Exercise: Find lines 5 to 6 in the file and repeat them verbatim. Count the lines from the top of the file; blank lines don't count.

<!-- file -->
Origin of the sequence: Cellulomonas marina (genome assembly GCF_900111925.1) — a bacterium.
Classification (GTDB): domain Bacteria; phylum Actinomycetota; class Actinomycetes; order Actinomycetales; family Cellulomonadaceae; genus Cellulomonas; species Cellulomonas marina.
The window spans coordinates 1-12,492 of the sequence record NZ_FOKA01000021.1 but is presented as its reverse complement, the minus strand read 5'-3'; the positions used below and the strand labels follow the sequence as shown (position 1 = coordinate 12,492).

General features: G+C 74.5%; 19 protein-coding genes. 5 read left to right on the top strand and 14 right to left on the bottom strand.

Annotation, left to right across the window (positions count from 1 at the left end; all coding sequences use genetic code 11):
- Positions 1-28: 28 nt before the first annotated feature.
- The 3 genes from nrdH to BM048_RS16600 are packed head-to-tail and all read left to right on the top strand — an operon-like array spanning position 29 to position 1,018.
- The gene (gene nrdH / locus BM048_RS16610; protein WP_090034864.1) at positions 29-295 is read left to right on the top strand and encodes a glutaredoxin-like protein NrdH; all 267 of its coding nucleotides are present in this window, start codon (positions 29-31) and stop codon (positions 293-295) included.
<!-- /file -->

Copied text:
Annotation, left to right across the window (positions count from 1 at the left end; all coding sequences use genetic code 11):
- Positions 1-28: 28 nt before the first annotated feature.